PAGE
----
By contrast, Nordic countries continued their leadership in gender parity. Iceland (87.7%) remains the world’s most gender-equal country, followed by Norway (2nd, 84.2%), Finland (3rd, 83.2%) and Sweden (4th, 82.0%). Other economies in the top 10 include Nicaragua (5th, 80.4%), New Zealand (6th, 79.9%), Ireland (7th, 79.8%), Spain (8th, 79.5%), Rwanda (9th, 79.1%) and Germany (10th, 78.7%).

Nordic countries lead the WEC Gender Index, worldwide

“Our approach for gender parity will have to change to speed up the process. It will need better and appropriate education for the girls & boys and men & women with an aim to bring attitudinal changes,” said V P Gupta, from Society for Participatory Research In Asia (PRIA), a Community based research organization working ln , gender equality, rights of unorganized sector workers.

“Parity will only be achieved by taking an integrated approach across sectors, geography, demographic groups and in both urban and rural areas; also, access to participation in society be it legal, social, political or cultural depends on one’s economic status. Those who are economically deprived, for instance, are at a steep disadvantage to the economically advantaged in obtaining competent legal representation.” said Ela Sanyal, advocate, High Court at Calcutta and Trustee of International Mass Awareness Program (IMAP).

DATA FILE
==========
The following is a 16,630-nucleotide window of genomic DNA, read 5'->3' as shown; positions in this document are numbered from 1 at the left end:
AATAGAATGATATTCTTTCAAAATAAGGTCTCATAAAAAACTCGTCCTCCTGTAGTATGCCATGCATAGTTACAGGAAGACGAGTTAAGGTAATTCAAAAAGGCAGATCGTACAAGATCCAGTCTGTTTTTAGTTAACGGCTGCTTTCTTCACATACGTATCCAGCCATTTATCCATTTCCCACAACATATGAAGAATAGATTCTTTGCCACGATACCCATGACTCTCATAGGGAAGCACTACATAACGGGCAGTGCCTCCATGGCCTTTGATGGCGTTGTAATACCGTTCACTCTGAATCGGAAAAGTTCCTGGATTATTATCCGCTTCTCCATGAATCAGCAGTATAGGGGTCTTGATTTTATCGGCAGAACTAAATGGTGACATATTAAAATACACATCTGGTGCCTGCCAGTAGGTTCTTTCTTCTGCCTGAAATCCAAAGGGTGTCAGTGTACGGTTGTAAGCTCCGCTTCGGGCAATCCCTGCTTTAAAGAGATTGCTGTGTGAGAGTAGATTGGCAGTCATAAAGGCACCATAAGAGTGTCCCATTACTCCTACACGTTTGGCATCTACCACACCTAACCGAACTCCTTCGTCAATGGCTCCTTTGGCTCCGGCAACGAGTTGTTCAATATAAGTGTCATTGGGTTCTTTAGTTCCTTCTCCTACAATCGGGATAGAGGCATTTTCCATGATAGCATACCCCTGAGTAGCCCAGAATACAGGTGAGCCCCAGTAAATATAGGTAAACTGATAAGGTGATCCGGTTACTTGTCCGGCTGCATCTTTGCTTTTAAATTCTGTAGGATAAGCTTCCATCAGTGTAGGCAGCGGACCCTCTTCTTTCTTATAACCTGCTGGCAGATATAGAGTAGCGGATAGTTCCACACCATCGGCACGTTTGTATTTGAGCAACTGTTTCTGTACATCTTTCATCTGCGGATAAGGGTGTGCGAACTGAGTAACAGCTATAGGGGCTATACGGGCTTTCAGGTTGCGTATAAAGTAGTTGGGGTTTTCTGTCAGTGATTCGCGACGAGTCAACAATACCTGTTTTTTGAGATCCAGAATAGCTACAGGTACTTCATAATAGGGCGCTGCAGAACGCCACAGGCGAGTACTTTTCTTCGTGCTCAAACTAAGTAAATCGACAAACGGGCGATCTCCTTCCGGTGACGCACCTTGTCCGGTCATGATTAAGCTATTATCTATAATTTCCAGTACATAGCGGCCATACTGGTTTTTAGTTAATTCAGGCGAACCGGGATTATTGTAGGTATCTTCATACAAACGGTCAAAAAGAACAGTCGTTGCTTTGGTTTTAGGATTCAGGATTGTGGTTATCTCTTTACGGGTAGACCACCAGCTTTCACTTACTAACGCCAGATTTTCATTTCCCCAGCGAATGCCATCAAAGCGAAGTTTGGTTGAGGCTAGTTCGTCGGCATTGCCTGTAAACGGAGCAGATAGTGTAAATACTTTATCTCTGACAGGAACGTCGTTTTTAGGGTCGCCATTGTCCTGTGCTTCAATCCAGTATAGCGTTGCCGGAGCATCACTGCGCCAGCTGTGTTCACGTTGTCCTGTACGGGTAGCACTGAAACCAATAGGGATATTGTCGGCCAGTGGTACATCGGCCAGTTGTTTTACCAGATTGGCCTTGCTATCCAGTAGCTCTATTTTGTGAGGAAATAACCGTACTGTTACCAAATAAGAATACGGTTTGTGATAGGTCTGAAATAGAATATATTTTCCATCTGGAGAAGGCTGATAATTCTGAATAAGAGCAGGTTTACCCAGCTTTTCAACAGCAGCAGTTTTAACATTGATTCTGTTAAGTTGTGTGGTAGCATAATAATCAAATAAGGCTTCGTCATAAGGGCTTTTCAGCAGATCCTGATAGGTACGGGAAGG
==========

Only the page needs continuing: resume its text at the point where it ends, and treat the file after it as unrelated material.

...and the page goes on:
According to the WEC, gender parity is largely determinative on whether or not economies and societies thrive as developing and deploying one-half of the world’s available talent is fundamentally impactful on growth, competitiveness and projected readiness of economies and businesses worldwide.

The WEC maintains that: “the index’s rankings offer an effective means to benchmark progress. They are designed to create global awareness of the challenges that gender gaps pose, as well as the opportunities that emerge when action is taken to reduce them”.

The extent to which women are able to penetrate sectors in which the WEC calls the “4th Industrial Revolution” or 4-IR will be highly determinative of how societies achieve gender parity. Currently, this sector is highly male dominated in India.

The extent to which women are able to penetrate sectors in which the WEC calls the “4th Industrial Revolution” or 4-IR will be highly determinative of how societies achieve gender parity. Currently, this sector is highly male dominated in India.

Share of Men to Women in Job Market

Indeed, research on labour market segregation along gender lines has revealed that professional segregation of men and women into differentiated sectors contributes not only to lower innovation levels in professions which lack gender diversity, but also that this professional divergence has a compounding effect on gender pay gaps. Monitoring gender parity in the professions of the future provides a critical opportunity to guide the emerging labour market to more equitable outcomes in the future of work.  It is in this area that the government can focus policies on emphasize female entrance and participation.